What it all amounts to though is that I have a load of candies and condiments and pickles and packets and sachets and sauces junking up the place. And I often find myself committing the first world crime of opening up the cupboard and staring in and thinking - 'we have got nothing to eat.' This has to stop and I do need to get on with the business of using what we've got and to perhaps share some recipes along the way.

So without further adieu, I would like to introduce you to some goodies that were sent to me from The Foodies Larder and to all you pedants of the world, holding your breath and grimacing at the very word 'foodie'. Stop and take a look at yourselves for a second. It's just a word. Get over it.

Dough mix
The premise behind The Foodies Larder, as always, is a simple one. They are a small company that sources 'tasty nibbles' from artisan producers in Spain and on a monthly basis, send out hampers to subscribers who wish to explore and extend their culinary vocabulary. As ideas go, it's not a particularly unique one. There are a couple of food start ups on the internet offering something similar. But if you have a penchant for Spanish food, as I do, then you can see the appeal of The Foodies Larder. Especially since they have some very good recipes on the website to help you get to grips with the ingredients they send out.

Escalivada in a jar
In the sample box I received there was a bar of organic dark chocolate, some extra virgin olive oil from Southern Spain, a curious packet of pasta flavoured with piquillo peppers, a jar of escalivada, an even neater looking jar of Abella honey and some sea salt from Ibiza. Chocolate has a tendency to vaporise the second it is detected in our house (the twins have super sensitive nostrils) and the pasta was dealt with without much ado too, so I can't really comment on that either. If it's any consolation though, it was eaten just as quickly as the chocolate. The olive oil had a wonderful peppery quality and the sea salt tasted of salt, which is very useful. However because of it's size and texture, I suspect it is meant to be used more as a garnish rather than actual cooking, served up as sprinkles on canapés to get the 'big fish, little fish' going at parties.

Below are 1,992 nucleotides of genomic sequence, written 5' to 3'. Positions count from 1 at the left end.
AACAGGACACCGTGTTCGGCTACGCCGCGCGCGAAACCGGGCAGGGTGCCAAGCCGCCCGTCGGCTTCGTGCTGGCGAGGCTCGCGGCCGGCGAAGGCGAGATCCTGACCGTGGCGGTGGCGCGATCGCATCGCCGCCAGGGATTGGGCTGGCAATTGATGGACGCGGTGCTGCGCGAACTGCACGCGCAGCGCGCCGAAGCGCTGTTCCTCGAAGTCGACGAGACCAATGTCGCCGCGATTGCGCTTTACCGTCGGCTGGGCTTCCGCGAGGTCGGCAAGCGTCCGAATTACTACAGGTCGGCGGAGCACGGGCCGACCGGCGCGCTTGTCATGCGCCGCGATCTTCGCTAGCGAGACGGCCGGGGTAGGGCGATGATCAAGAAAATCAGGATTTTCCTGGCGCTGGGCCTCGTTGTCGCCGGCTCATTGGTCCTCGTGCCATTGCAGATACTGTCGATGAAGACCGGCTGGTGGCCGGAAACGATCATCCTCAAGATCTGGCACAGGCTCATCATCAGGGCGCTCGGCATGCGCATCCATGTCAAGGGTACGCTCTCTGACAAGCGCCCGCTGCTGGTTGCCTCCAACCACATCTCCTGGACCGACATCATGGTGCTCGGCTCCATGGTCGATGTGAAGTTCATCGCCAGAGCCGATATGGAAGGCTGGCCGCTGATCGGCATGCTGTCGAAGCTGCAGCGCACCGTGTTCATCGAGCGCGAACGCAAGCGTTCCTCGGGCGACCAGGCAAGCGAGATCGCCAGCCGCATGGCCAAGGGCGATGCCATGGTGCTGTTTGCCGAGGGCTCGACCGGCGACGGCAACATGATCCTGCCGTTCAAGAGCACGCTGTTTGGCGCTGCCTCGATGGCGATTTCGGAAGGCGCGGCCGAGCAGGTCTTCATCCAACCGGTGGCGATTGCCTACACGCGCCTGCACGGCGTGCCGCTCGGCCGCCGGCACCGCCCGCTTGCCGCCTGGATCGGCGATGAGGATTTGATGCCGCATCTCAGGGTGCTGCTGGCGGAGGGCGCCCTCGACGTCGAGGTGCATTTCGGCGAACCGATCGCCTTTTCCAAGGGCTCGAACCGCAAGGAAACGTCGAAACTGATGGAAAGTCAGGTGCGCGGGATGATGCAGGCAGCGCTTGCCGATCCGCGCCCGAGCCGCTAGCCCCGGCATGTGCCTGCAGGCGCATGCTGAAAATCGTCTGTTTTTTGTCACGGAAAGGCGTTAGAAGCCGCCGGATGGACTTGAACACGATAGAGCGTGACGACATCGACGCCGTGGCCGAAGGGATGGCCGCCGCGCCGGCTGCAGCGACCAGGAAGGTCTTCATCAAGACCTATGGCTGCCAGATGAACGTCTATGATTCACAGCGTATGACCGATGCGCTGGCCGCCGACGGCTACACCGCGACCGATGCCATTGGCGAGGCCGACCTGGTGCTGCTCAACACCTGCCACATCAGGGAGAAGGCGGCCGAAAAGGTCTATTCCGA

Coca de Escalivada (pre-cooked)
So that leaves me to comment at depth upon the nature of the escalivada and the honey. Escalivada is a dish that originates from Catalonia and in essence is mixture of torn strips of roasted peppers, aubergines and onions which can be served as a simple tapas or smoky accompaniment to grilled meats. I know this because Google told me, although I did serve up the very same at a wheelbarrow bbq last year and simply called it 'roasted peppers, aubergines and onions.' Escalivada is also very good to use as toppings on 'cocas', which is a sort of pastry flat bread, which again is something new to me. Finding a definitive recipe for the dough was tricky. According to Rachel McCormack of Catalan Cooking there are countless varieties due to different seasons, different bakeries and different flours but in the end, I plumped for this version by an Expat Chef in Barcelona.

Geometric (sort of)
After baking for 15 minutes, the coca was finished off with few strips of anchovies and some tinned tuna and demolished in front of a Friday night movie with the children, providing an excellent alternative to the usual pizza. Of course, that's pretty much was it is. Still, nevertheless it was quite delicious. Crunchy yet silky, spiky yet fresh and the sourcing of this jar by The Foodies Larder certainly counters the faff of preparing vegetables beforehand.

Wandering hands
Being an indulgent sort of Dad and wanting to try out the honey, I also made dessert for us that evening too and you really can't go wrong with stewed fruit (apple and plum) and cinnamon served up with crème fraîche. This is sort of inspired by a recipe in Moro East where caramel is called for, to be spun in ribbons over the plate. But for ease, the idea of splodging some decadent honey on top was a better one. This particular honey from Gallicia came with the added benefit of Royal Jelly mixed in. For extra vim, vitality and..... vimto. Did it put any lead in my pencil? Erm no. And that is just as well. Getting the horn during Despicable Me would have been bad. Very bad indeed. But the honey was gloriously rich.

Stewed apple, plum and cinnamon with crème fraîche and Abella honey
The best part about this little raid upon the cupboard is that I managed for once to rustle up a decent meal without having to resort to the usual hysterics of dashing to the shops. I have to thank in part The Foodies Larder for that. Would I be happy to pay £30 a month for the privilege for filling up my shelves with random food though? I am not sure. Perhaps £20 would be more in my price range and I would be more interested if they sold items separately, as a result of trying ingredients individually. Which is something that they haven't quite got sorted yet.

For a small niche company, it is a good start though and I am glad that finally, I have started to make a dent on my larder. I have just got to work out what I can make with horse jerky, pickling spices and dulce de leche.

Wednesday, 14 August 2013

Cucumber Sandwich

Very good